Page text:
Major Thesis - Criminology

Subject CRIM90001 (2011)

Note: This is an archived Handbook entry from 2011.

Credit Points:
Level: Research Higher Degree
Dates & Locations: This is a time-based subject, taught on campus at Parkville.
Time Commitment: Contact Hours: Regular meetings with supervisor
Total Time Commitment: Not available
Prerequisites: Admission to the Master of Arts (Criminology) research-only program.
Corequisites: none
Recommended Background Knowledge: -
Non Allowed Subjects: none
Core Participation Requirements:

For the purposes of considering request for Reasonable Adjustments under the disability Standards for Education (Cwth 2005), and Students Experiencing Academic Disadvantage Policy, academic requirements for this subject are articulated in the Subject Description, Subject Objectives, Generic Skills and Assessment Requirements of this entry.

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Assoc Prof Steve James


Assoc. Prof. Steve James

Subject Overview:

Major Thesis Criminology

  • understand the process of research, including compliance with any ethical requirement of the university concerning research.
  • develop a comprehensive understanding of the criminological literature relevant to their research.
  • be able to integrate theory and method in a logical manner.
Assessment: A thesis of 30,000 words, on an approved topic. The thesis will be weighted at 100% of the overall mark.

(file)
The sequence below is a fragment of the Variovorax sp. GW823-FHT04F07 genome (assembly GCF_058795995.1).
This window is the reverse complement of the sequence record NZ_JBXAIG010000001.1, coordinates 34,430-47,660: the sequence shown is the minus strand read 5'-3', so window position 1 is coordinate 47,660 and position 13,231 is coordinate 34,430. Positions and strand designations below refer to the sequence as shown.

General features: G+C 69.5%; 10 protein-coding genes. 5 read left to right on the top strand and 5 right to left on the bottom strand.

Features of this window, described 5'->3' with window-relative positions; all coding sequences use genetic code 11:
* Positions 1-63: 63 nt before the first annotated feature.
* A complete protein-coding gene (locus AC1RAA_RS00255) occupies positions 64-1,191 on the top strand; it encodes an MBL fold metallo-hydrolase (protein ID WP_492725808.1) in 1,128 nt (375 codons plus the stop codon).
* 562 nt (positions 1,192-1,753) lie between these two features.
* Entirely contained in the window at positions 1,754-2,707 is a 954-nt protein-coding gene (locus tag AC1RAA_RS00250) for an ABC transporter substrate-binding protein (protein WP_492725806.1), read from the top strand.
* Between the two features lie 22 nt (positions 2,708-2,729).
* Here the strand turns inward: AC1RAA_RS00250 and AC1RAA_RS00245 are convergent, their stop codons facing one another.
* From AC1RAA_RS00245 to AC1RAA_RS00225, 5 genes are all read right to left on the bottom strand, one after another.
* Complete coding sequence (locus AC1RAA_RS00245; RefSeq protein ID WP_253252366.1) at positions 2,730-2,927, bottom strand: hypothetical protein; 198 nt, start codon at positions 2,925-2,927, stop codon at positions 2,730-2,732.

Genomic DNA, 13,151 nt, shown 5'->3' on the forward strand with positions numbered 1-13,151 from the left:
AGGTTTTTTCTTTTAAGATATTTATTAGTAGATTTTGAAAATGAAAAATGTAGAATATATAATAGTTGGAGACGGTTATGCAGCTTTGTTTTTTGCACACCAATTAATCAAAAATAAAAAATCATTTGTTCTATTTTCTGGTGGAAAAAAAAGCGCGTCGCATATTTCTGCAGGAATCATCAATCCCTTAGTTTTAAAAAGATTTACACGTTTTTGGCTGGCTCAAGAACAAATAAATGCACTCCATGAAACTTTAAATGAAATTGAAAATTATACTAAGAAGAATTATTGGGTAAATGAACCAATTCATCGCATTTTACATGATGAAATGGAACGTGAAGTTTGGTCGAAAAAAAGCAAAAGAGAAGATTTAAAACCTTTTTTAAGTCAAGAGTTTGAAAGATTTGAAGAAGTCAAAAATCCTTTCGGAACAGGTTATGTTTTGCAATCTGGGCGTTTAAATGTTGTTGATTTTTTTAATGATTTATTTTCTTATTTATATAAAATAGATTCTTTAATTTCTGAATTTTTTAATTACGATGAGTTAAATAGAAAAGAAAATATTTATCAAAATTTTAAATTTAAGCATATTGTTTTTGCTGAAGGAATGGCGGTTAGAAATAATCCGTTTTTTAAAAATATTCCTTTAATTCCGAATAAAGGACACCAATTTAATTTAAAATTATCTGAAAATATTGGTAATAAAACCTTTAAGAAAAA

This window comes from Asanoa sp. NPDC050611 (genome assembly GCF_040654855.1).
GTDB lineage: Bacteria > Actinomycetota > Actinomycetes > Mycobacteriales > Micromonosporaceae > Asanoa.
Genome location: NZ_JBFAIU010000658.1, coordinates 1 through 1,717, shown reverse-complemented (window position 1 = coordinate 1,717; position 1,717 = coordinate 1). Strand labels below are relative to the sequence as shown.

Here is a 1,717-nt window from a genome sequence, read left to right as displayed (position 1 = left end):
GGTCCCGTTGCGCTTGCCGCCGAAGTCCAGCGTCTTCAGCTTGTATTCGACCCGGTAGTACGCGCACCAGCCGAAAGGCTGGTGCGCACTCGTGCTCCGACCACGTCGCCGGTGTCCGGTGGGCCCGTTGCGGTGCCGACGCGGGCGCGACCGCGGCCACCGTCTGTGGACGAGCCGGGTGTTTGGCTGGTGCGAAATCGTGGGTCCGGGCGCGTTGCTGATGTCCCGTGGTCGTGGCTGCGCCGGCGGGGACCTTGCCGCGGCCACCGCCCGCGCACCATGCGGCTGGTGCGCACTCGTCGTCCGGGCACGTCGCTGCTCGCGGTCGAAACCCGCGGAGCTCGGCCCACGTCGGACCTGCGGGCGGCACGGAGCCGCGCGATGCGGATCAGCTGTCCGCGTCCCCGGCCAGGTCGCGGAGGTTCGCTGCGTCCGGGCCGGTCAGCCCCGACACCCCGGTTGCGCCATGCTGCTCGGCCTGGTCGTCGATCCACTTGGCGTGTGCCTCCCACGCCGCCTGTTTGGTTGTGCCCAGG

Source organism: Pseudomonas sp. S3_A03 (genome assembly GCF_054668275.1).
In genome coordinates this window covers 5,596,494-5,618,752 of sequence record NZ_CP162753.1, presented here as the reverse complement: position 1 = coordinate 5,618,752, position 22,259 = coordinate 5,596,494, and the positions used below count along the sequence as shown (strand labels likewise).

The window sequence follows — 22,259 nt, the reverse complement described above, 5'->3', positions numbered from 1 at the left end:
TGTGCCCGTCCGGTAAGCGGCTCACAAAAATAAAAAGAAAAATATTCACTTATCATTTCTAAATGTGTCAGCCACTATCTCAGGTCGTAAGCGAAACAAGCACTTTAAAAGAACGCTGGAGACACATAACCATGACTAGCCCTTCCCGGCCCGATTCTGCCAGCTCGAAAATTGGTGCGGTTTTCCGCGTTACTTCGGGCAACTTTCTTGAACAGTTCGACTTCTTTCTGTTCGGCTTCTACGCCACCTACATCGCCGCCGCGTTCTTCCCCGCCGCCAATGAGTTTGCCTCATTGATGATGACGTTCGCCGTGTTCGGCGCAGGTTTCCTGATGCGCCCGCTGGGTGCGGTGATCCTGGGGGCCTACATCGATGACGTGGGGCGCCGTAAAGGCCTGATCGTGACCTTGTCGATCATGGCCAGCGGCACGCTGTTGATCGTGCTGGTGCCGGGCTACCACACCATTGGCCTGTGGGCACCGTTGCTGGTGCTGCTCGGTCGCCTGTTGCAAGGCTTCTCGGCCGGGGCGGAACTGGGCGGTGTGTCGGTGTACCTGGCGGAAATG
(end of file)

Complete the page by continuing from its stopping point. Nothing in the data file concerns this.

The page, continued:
Prescribed Texts: none
Breadth Options:

This subject is not available as a breadth subject.

Fees Information: Subject EFTSL, Level, Discipline & Census Date
Generic Skills:
  • develop advanced understanding of theories of crime, deviance and social control.
  • acquire specialised skills in research including ability to summarise and critically assess and develop sophisticated theory and to collect and analyse large amounts of quantitative and/or qualitative data.
  • independently plan and execute a major original research project, and the ability to present sophisticated and complex arguments and ideas in systematic and coherent ways.
  • emerge with an advanced understanding of relevant cultural, policy and political issues.
  • confidence in their capacity to undertake PhD and other advanced research.
Related Course(s): Master of Arts in Criminology (Thesis)

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